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Just a simple real life example, derived from my day to day work:

An application that deals with item prices delivered by third party servers (so, unknown ahead of time) and does a change check before each action that has to do with actual cash. If the price changes, it backs out and tells the user, with the message highlighted in red or green. Prices are displayed in full euro values at all times for brevity.

With exceptions:
die { type => 'PriceChange', amount => -123 };
The exception handler can recognize it by eq'ing the type and derive the direction from doing a numerical inspection of the amount and then shunt the whole thing through a template generator.

With strings:
die "PriceChange: The price changed by -123 Euro.";
The exception handler does:
$error =~ m/^(\w+)\:.* ([-\d]+) /; if ( $1 eq 'PriceChange' ) { my $direction = determine_direction( $2 ); return price_change_error( $error, $direction ); } else { return "UNKNOWN ERROR!"; }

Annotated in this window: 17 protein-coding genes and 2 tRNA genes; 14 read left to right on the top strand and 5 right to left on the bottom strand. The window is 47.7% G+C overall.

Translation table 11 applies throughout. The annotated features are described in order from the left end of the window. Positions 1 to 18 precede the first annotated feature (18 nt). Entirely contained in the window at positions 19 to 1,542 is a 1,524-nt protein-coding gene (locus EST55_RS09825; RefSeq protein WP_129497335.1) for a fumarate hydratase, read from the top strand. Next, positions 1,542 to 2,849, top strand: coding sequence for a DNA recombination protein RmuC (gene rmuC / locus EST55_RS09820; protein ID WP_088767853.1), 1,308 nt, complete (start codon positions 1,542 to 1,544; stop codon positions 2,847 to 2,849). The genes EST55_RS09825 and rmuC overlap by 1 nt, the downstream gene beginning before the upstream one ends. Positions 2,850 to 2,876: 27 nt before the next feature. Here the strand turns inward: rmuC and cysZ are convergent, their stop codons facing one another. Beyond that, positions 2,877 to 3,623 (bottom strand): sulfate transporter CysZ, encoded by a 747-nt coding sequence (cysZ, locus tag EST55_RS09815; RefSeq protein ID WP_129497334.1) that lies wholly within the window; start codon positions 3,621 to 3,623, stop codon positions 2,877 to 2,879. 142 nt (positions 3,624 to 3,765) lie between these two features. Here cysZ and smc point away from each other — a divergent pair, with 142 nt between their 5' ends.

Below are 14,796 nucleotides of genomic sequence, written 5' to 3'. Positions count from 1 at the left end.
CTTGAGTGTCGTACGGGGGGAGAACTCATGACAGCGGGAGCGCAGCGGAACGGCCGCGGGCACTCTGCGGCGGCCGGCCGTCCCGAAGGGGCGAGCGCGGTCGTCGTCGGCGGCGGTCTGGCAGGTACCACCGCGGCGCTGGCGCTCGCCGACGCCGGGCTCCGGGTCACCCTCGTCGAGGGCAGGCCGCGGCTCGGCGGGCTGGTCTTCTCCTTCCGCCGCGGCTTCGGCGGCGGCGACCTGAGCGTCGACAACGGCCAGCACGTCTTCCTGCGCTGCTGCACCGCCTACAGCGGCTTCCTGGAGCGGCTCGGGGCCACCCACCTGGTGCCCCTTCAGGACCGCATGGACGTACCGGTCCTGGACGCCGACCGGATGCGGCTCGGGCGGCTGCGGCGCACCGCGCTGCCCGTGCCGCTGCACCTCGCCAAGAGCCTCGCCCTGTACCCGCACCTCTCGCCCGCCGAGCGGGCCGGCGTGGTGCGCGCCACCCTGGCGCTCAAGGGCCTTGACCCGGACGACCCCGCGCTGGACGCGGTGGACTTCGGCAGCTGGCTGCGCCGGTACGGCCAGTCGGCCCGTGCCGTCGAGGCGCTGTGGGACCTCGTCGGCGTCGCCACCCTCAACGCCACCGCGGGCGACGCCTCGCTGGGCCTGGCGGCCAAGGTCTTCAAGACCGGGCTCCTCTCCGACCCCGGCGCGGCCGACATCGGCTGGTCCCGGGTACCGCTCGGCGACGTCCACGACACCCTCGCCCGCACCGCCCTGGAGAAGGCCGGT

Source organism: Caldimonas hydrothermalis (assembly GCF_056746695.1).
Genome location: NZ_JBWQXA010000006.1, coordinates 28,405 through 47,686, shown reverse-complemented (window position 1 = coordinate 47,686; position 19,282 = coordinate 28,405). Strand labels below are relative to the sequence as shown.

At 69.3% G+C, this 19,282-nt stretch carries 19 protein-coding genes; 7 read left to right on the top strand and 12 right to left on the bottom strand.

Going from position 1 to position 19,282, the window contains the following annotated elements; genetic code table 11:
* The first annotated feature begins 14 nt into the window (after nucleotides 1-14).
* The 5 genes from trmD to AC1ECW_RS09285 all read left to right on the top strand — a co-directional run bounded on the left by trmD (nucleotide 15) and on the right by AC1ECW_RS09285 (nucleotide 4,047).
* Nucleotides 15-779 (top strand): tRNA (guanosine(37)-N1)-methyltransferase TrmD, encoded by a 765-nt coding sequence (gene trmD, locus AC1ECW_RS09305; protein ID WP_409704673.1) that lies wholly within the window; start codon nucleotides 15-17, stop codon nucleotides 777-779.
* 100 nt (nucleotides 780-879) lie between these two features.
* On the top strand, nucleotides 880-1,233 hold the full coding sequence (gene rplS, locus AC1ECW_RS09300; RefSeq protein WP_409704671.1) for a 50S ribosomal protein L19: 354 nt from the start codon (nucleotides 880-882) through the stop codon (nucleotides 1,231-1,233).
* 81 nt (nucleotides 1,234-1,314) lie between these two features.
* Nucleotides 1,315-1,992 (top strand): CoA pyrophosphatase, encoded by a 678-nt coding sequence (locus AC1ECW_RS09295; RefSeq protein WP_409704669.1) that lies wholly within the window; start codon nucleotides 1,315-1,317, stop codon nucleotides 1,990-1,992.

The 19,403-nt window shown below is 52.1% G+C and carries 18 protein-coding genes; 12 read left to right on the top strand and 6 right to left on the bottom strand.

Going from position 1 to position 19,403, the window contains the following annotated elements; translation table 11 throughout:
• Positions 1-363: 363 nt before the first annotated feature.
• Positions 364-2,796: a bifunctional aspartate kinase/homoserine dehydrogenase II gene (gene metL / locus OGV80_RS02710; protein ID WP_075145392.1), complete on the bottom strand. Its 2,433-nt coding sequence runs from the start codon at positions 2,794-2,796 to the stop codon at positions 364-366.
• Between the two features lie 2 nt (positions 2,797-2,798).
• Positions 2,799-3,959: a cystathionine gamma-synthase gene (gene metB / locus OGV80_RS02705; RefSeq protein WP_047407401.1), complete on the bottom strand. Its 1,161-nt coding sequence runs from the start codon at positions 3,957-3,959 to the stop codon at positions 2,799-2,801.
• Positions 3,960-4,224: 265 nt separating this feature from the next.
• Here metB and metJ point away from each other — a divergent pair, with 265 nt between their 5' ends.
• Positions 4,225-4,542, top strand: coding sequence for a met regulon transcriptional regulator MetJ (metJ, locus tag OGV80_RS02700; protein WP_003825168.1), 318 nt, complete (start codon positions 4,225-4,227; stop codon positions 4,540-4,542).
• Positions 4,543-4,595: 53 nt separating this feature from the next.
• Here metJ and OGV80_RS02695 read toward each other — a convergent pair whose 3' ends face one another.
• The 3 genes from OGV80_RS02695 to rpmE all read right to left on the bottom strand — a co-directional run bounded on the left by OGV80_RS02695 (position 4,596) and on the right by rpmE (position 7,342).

Both work fine. Now management decides: "We want the decimals displayed!"

So the die errors get changed:

die { type => 'PriceChange', amount => -123.45 };
die "PriceChange: The price changed by -123.45 Euro.";

You see what happens, right? And just in case you try to argue "this code is dumb", yes it is. But let me assure you it's tame against the shit i've seen in production over the years.

And lastly, i'm not going to try and address your wall of text at the bottom there. I dislike Java as well, i dislike OO as well and only use it when i can't think of a lispy way to do something. But i never labeled you as an OO-hater, you made that up on your own. I merely said that i think you're too busy hating Java to allow yourself to see that E::C has little to do with it at the core.

In reply to Re^18: eval to replace die? by mithaldu
in thread eval to replace die? by hsmyers

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